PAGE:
About toddler talking
Your toddler’s language will start to ‘explode’ soon.
This doesn’t happen out of the blue. Your child has actually been building on all the words, sounds and back-and-forth interactions he has experienced since birth.
You can keep encouraging toddler talking by singing, saying nursery rhymes, talking, reading and telling stories.
What to expect: toddler talking
Your toddler will probably start to:
- speak in correct sentences from 24-30 months
- be understood more by strangers from 26-36 months
- use pronouns (I, you, me, we, they) and some plurals from 26-36 months
- understand most of what adults say by about three years.
By birthday number two, your toddler will probably delight in naming everyday things, like ‘doggie’ and ‘drink’. She’ll also be able to understand and follow a simple request, like ‘Bring me your book’ or ‘Wave bye-bye’.
By the age of three, your child will probably move on to simple sentences, like ‘Where doggie gone?’ By now strangers will probably be able to understand most of what he says, even though he’ll still struggle to express some words clearly.
It can be frustrating for toddlers – they can have so much to tell you but can’t quite get the words out. If you give your toddler time, she’ll get there eventually, with some confusing and hilarious misunderstandings along the way. Trying and making mistakes are important parts of learning.
Toddlers respond best to encouragement and interest, rather than correction, so try to avoid correcting your toddler’s mistakes too often.
Learning to talk is a complex skill. When you’re helping your child express himself, try to focus on having fun together, rather than seeing it as just a teaching opportunity.
Play ideas to encourage toddler talking
The more words you expose your child to, the more words she’ll learn. Here are some play ideas to encourage toddler talking:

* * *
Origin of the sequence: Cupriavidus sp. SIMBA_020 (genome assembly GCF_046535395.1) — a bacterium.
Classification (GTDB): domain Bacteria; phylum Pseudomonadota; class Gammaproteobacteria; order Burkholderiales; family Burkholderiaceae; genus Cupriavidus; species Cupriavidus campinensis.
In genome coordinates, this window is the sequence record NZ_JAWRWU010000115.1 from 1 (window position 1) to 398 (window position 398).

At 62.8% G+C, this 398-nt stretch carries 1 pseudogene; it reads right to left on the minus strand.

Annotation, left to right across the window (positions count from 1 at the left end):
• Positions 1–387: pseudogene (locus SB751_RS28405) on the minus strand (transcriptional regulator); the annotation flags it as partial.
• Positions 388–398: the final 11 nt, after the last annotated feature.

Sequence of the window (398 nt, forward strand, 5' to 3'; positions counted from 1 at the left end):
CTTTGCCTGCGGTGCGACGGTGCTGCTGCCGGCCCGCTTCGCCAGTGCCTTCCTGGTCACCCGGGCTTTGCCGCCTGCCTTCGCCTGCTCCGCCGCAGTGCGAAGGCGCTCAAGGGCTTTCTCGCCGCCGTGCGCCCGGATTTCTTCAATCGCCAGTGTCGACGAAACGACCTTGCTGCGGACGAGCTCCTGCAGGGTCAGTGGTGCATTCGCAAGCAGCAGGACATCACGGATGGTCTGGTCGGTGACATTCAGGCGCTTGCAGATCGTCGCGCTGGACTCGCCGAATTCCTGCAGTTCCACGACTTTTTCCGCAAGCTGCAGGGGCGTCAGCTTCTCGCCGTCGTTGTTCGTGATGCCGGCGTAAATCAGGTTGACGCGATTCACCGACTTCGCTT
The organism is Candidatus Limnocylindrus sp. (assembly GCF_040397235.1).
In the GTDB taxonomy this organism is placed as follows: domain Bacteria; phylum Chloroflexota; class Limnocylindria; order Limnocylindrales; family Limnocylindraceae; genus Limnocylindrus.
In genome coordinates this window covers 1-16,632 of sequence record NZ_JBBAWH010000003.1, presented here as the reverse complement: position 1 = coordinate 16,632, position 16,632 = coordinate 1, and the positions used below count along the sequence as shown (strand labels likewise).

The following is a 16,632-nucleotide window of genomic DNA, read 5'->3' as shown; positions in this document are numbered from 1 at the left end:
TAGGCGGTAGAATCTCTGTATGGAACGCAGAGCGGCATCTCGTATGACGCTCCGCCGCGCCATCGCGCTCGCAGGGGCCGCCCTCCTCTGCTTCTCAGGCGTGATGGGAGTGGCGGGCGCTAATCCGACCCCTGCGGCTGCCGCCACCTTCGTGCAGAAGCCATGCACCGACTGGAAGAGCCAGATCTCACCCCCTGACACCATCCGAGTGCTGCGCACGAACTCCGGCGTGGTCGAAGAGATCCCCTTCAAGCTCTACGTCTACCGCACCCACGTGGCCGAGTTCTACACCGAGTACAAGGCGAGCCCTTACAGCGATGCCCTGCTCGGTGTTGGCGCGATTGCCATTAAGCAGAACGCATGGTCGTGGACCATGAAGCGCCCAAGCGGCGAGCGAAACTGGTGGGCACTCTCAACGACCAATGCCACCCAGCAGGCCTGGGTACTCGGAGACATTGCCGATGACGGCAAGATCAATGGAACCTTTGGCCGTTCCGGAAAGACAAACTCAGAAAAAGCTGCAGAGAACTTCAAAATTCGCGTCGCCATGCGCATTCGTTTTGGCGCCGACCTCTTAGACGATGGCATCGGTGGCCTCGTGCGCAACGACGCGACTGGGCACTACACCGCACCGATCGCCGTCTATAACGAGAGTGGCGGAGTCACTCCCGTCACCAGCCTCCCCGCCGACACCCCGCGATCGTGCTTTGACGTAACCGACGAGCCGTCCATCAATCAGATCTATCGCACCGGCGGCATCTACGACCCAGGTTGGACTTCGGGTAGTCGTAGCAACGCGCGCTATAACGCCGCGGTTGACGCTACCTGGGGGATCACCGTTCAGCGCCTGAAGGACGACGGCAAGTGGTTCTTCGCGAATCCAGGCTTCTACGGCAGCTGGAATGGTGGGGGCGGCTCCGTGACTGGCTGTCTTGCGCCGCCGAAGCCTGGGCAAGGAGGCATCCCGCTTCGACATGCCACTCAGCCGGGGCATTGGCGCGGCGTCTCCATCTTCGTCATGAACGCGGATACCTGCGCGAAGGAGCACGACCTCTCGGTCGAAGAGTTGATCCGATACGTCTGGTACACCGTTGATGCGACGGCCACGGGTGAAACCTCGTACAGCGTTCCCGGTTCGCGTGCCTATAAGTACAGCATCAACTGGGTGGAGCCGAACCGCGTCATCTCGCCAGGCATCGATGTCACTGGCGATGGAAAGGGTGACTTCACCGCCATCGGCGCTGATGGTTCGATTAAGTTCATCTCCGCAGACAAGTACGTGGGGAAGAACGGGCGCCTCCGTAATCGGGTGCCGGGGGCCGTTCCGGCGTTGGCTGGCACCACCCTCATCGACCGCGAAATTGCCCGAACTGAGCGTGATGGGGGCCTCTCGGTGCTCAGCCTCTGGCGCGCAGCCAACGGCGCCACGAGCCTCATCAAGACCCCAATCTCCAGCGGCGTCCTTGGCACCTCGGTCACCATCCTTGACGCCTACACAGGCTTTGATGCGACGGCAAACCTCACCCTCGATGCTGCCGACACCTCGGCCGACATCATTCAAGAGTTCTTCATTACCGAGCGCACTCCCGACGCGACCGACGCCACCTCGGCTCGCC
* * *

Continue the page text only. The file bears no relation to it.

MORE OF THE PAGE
Read with your child.
- Talk together about anything that comes into your head, or explain what you’re doing, even if it’s boring – for example, ‘Daddy’s vacuuming the carpet to get rid of all the dust that can make you sneeze’.
- Recite nursery rhymes and sing songs – our Baby Karaoke can help you get started. Play rhymes, stories and songs in the car.
- Copy your child’s attempts at words to encourage two-way conversation. Also expand on basic words – for example, when your toddler says ‘train’, you can say, ‘Yes, it’s a big red train’.
- When your child is ‘talking’, show that you’re listening by smiling and looking at him. Also praise your child’s efforts to talk.
- Leave time after you talk to give your child a chance to reply, even if she doesn’t have the right words to do so. This helps children learn about conversation.
- Point to and name body parts, or make it into a game – for example, ‘Where is your mouth?’
Screen time and toddler talking
Screen time is the time you spend watching TV or DVDs, using the computer, playing video or hand-held computer games, and using a tablet or mobile phone.
Long periods of screen time have been associated with a range of health issues in toddlers and preschoolers, as well as the slower development of language skills, short-term memory and poorer social skills.
So at this young age, it’s important to limit your child’s daily screen time. Television isn’t recommended for children under two years. For children aged 2-5 years, screen time should be limited to less than one hour per day.
Concerns about toddler talking
It might be a good idea to see a health professional for advice if at 18 months your toddler isn’t babbling often, isn’t using meaningful words or doesn’t seem to listen when others are talking.
You might also want to see a child health professional or talk to your child’s carer or early childhood educator if you can’t understand your child’s speech by the time he’s three, or if he still isn’t speaking much by then.